Important Steps You Can Take to Ace High School Art

People often think that high-achieving Art or Design students are blessed with a gift: bestowed with a creative talent since birth. You might be surprised to learn that those who excel in high school Art often excel in a wide range of other subjects too – that it is not so much a creative gift that they possess, but rather a practical understanding of howto succeed. Every day thousands of skilful Art students underachieve, while others slowly and steadily inch their achievement levels higher and higher.

1. Dream of success

Most people spend their days fretting about the past or worrying about the future. They carry around an inner critic that belittles their skill, intellect, appearance, decisions, actions and worth as a person. The human capacity for anticipating the future based on the events of the past has resulted in us dominating the planet; it is also the leading of cause of misery. If you are depressed, worried or anxious, read The Power of Now by Eckhart Tolle (Amazon affiliate link). He will remind you that what has already happened has gone and will only ever exist as a memory experienced in your mind now. Similarly, the future is an imaginary concept that can only be considered in this moment: now.

2. Get enough sleep

80% of the teenage population is estimated to be suffering from a lack of sleep according to a 2006 poll by the American National Sleep Foundation. Even worse, we don’t know it. As sleep deprivation increases, the body adjusts in order to cope and we don’t register the feeling of tiredness – especially if we try to stimulate alertness with caffeine, junk food, artificial lights or digital screens. Average sleep hours are estimated to have decreased by two hours per night over the last fifty years; primarily the direct result of electronic devices disrupting our circadian rhythm – the natural cycles that prompt us to wake and sleep.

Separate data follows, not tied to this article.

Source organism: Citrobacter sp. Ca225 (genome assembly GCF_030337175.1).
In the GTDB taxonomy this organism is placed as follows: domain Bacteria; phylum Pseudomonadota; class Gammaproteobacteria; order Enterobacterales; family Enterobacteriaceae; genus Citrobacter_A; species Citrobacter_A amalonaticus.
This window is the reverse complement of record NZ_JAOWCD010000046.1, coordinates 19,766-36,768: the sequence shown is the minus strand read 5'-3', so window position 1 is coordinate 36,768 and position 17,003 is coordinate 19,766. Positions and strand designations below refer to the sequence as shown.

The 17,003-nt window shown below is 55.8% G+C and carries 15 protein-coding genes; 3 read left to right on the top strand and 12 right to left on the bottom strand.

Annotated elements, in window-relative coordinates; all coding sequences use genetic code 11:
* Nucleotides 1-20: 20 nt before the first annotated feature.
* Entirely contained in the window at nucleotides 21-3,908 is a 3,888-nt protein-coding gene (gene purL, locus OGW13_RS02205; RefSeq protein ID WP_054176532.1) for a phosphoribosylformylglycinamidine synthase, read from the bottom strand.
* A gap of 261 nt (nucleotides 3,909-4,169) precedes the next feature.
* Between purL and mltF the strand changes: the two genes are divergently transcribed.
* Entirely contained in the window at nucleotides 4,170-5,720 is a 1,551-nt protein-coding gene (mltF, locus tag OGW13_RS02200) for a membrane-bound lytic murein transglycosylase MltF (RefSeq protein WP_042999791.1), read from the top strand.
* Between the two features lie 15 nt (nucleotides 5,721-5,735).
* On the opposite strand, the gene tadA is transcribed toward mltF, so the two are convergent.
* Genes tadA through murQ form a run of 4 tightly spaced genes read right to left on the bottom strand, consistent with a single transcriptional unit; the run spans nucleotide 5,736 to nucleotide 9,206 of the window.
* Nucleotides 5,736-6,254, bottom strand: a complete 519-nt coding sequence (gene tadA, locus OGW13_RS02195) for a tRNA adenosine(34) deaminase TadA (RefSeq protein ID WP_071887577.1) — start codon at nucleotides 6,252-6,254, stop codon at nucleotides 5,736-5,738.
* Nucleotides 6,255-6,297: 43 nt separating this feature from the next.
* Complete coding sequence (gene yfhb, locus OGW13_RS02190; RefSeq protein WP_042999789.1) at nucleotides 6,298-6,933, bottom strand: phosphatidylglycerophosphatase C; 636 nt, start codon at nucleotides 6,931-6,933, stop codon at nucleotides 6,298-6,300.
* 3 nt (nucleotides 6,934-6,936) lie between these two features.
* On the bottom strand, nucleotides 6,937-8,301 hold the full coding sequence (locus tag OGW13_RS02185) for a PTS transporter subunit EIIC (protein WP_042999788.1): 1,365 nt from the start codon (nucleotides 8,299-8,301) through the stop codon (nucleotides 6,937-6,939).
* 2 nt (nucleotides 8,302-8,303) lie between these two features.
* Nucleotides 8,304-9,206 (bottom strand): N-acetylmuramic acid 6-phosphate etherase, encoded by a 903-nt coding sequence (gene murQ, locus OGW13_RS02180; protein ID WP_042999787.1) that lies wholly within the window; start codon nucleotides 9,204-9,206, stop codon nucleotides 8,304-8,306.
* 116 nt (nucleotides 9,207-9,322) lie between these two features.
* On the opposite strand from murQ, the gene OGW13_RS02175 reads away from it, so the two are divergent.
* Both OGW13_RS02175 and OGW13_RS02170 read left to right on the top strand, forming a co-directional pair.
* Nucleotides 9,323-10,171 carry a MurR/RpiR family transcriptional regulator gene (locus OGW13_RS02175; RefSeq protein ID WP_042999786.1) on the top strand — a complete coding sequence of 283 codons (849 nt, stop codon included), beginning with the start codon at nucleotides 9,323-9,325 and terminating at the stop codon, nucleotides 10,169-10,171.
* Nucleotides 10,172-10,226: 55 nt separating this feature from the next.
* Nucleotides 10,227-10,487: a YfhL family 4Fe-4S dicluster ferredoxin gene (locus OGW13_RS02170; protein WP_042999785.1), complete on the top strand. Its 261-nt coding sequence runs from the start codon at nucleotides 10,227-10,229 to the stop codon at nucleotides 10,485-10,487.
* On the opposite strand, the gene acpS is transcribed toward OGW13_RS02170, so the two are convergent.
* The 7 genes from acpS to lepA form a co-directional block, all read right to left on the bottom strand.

3. Eat well (and stop dieting)

Like the rest of the world, teenagers are image and health conscious. This often leads to restrictive dieting, excessive hunger and other ongoing eating issues such as anorexia, bulimia and binge eating disorder (conditions estimated to be rampant in modern society). Dieting has – at best – a 98% failure rate. Restricting calories mutes your brainpower, makes you tired, erodes willpower, ruins your mood and is the leading cause of eating disorders. Eat like a normal person: satisfy your appetite with a combination of nourishing food and easily absorbed energy. Never, ever starve yourself.

4. Stop poisoning yourself with addictive substances

You might be surprised how many teenagers compromise their high school performance as a direct result of taking drugs or engaging in other harmful behaviours. Many countries have a crazy youth culture that involves experimenting with alcohol and other addictive substances (those which – by their very definition – offer the fleeting illusion of pleasure in exchange for long term pain). These cause the deterioration of physical health and a depression of your mental state. Very often this is compounded by foggy memories, social embarrassment, regret and a lack of sleep.

5. Get some sunshine

Sunshine exposure triggers the development of vitamin D in your skin; helps with bone strength and resistance against diseases. It has been linked to higher levels of serotonin – a neurotransmitter that promotes a good mood and regulates appetite, sleep and memory. Humans are not designed to be trapped inside, under artificial lights, for hours on end. Kick a ball outside. Lie in the sunshine for 10 minutes and see how this changes your mood, your outlook and your approac